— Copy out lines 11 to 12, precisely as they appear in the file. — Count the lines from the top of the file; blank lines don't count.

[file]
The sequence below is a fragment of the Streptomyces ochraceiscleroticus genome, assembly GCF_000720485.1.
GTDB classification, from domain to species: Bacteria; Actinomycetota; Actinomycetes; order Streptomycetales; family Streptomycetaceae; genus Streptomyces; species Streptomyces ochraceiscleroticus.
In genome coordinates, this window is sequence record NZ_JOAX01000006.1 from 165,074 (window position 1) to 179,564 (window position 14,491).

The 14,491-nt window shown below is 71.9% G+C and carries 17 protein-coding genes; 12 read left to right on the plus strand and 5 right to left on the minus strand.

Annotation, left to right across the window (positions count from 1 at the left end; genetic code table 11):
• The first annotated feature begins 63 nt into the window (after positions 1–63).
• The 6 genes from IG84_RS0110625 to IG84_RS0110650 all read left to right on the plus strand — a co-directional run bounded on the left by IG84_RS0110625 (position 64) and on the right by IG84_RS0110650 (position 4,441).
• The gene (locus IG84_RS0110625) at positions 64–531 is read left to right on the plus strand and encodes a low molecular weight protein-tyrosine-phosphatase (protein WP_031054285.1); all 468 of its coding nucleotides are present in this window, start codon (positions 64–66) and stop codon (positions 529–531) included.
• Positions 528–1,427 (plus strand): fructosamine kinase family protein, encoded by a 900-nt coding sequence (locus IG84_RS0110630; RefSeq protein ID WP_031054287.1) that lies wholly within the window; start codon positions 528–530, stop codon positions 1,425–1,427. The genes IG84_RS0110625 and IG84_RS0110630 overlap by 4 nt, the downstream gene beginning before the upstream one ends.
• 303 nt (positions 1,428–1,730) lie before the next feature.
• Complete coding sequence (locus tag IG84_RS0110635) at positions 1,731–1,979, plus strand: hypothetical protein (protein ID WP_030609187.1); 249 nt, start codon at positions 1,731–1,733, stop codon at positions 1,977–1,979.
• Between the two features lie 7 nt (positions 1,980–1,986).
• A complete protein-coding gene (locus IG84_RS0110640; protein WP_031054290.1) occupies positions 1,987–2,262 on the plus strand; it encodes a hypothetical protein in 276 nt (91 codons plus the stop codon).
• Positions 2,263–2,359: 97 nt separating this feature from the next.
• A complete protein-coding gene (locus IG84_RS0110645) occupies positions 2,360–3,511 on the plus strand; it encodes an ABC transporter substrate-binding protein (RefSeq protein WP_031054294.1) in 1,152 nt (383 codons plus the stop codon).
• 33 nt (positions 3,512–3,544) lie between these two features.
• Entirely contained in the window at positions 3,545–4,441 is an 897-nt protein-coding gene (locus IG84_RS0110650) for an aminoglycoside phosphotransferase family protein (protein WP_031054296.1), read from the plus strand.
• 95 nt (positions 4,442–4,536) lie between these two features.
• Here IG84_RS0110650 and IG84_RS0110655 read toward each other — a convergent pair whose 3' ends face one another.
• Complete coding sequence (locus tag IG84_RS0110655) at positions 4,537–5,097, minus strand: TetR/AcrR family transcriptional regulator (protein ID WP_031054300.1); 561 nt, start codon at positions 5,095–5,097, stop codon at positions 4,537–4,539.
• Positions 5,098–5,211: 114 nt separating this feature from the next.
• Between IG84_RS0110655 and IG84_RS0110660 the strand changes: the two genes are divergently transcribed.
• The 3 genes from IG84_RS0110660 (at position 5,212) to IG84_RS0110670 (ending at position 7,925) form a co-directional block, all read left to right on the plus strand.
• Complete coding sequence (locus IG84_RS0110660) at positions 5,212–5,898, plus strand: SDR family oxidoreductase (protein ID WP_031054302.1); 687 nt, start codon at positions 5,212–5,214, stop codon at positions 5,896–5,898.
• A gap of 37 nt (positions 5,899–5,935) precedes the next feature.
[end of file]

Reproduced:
• Complete coding sequence (locus tag IG84_RS0110635) at positions 1,731–1,979, plus strand: hypothetical protein (protein ID WP_030609187.1); 249 nt, start codon at positions 1,731–1,733, stop codon at positions 1,977–1,979.
• Between the two features lie 7 nt (positions 1,980–1,986).